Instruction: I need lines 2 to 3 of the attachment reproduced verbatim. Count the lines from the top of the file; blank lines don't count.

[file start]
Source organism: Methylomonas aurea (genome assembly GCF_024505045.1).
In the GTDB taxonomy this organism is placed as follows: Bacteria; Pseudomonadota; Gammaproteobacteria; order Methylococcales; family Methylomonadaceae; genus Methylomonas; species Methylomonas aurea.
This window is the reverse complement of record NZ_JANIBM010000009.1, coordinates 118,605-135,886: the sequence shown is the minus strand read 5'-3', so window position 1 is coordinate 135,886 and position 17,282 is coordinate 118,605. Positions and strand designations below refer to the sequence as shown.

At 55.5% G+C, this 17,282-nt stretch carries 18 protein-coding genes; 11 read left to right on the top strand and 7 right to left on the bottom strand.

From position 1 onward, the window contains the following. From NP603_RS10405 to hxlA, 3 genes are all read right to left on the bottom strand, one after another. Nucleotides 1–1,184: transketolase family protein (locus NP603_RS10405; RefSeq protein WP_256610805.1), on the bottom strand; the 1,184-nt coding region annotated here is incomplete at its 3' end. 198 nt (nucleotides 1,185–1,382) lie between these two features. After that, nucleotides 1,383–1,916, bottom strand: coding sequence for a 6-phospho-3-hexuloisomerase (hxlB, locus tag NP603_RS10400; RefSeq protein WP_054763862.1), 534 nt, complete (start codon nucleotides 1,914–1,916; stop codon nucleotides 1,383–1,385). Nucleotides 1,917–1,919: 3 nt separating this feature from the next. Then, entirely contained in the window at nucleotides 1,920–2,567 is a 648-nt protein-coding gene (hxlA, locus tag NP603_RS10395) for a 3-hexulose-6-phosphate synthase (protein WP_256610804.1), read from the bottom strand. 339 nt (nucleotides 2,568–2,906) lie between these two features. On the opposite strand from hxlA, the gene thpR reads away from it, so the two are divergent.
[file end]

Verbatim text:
In the GTDB taxonomy this organism is placed as follows: Bacteria; Pseudomonadota; Gammaproteobacteria; order Methylococcales; family Methylomonadaceae; genus Methylomonas; species Methylomonas aurea.
This window is the reverse complement of record NZ_JANIBM010000009.1, coordinates 118,605-135,886: the sequence shown is the minus strand read 5'-3', so window position 1 is coordinate 135,886 and position 17,282 is coordinate 118,605. Positions and strand designations below refer to the sequence as shown.